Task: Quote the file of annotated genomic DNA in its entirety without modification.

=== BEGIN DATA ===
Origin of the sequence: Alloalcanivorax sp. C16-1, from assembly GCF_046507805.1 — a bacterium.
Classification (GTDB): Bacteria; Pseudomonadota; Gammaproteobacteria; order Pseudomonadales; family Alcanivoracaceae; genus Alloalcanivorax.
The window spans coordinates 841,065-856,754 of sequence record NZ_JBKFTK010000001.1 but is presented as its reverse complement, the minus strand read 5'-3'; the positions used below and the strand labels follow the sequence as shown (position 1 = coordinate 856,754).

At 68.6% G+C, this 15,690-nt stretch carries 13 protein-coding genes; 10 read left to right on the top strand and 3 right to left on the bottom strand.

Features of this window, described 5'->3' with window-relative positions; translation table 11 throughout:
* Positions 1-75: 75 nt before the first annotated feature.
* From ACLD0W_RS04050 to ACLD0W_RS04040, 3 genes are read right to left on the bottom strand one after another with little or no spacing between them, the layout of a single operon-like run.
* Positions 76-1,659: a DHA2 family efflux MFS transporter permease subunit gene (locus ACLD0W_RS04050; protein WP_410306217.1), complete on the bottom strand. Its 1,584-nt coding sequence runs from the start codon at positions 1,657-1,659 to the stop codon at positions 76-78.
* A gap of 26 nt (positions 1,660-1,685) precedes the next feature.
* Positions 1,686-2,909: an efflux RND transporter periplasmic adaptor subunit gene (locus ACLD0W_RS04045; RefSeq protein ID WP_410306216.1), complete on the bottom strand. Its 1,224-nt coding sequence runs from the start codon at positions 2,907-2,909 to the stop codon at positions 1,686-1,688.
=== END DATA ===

Origin of the sequence: Alloalcanivorax sp. C16-1, from assembly GCF_046507805.1 — a bacterium.
Classification (GTDB): Bacteria; Pseudomonadota; Gammaproteobacteria; order Pseudomonadales; family Alcanivoracaceae; genus Alloalcanivorax.
The window spans coordinates 841,065-856,754 of sequence record NZ_JBKFTK010000001.1 but is presented as its reverse complement, the minus strand read 5'-3'; the positions used below and the strand labels follow the sequence as shown (position 1 = coordinate 856,754).

At 68.6% G+C, this 15,690-nt stretch carries 13 protein-coding genes; 10 read left to right on the top strand and 3 right to left on the bottom strand.

Features of this window, described 5'->3' with window-relative positions; translation table 11 throughout:
* Positions 1-75: 75 nt before the first annotated feature.
* From ACLD0W_RS04050 to ACLD0W_RS04040, 3 genes are read right to left on the bottom strand one after another with little or no spacing between them, the layout of a single operon-like run.
* Positions 76-1,659: a DHA2 family efflux MFS transporter permease subunit gene (locus ACLD0W_RS04050; protein WP_410306217.1), complete on the bottom strand. Its 1,584-nt coding sequence runs from the start codon at positions 1,657-1,659 to the stop codon at positions 76-78.
* A gap of 26 nt (positions 1,660-1,685) precedes the next feature.
* Positions 1,686-2,909: an efflux RND transporter periplasmic adaptor subunit gene (locus ACLD0W_RS04045; RefSeq protein ID WP_410306216.1), complete on the bottom strand. Its 1,224-nt coding sequence runs from the start codon at positions 2,907-2,909 to the stop codon at positions 1,686-1,688.